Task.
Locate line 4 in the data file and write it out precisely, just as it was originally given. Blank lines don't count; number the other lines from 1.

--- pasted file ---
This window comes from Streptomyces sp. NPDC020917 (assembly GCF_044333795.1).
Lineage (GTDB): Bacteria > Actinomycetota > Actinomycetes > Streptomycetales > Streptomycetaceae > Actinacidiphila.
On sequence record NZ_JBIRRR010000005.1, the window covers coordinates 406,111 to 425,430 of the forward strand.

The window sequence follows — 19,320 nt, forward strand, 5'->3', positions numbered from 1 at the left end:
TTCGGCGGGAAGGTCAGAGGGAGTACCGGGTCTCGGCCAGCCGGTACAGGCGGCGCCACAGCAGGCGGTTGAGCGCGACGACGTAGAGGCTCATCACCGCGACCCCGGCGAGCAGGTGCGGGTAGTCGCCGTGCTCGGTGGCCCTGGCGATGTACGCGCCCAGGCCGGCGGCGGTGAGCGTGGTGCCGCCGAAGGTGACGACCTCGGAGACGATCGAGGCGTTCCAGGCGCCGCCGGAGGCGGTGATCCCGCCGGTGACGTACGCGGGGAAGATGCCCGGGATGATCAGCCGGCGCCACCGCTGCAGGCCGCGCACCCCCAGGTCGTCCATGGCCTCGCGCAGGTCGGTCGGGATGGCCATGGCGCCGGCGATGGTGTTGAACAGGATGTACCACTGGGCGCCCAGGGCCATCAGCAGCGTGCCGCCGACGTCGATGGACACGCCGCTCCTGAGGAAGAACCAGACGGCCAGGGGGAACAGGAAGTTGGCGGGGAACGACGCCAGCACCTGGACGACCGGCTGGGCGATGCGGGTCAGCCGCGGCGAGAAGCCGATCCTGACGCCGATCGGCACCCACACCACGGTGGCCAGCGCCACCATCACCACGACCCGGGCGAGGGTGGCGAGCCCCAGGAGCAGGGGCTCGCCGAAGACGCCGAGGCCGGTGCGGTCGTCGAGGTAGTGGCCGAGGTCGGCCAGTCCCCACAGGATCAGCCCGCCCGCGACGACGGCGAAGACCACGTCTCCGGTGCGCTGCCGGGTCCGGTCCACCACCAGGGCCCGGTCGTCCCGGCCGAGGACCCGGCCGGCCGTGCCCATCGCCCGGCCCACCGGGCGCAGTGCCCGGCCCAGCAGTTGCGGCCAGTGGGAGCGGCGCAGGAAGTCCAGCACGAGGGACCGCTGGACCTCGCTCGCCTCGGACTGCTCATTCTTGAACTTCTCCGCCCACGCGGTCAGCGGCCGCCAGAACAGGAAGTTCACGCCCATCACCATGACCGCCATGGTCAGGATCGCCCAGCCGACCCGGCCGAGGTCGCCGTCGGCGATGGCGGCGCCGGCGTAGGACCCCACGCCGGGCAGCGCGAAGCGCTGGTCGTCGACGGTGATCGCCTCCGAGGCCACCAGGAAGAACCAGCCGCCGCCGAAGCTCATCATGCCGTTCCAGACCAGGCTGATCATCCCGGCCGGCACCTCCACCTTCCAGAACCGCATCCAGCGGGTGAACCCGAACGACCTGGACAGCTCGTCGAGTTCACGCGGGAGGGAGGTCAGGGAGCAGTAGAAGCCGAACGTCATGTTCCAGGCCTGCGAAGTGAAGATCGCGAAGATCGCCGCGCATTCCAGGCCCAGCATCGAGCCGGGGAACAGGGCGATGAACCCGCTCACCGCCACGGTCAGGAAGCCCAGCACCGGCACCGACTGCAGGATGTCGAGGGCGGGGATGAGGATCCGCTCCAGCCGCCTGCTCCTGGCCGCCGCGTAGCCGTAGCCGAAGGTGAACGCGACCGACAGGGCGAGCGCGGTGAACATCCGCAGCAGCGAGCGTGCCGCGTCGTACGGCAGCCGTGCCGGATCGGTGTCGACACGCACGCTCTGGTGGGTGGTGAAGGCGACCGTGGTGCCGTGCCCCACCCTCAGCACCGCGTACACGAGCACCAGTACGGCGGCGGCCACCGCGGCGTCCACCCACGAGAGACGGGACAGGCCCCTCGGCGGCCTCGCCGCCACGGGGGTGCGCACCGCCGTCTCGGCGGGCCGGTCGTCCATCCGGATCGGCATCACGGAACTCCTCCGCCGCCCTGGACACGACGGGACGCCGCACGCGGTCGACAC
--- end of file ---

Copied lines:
The window sequence follows — 19,320 nt, forward strand, 5'->3', positions numbered from 1 at the left end: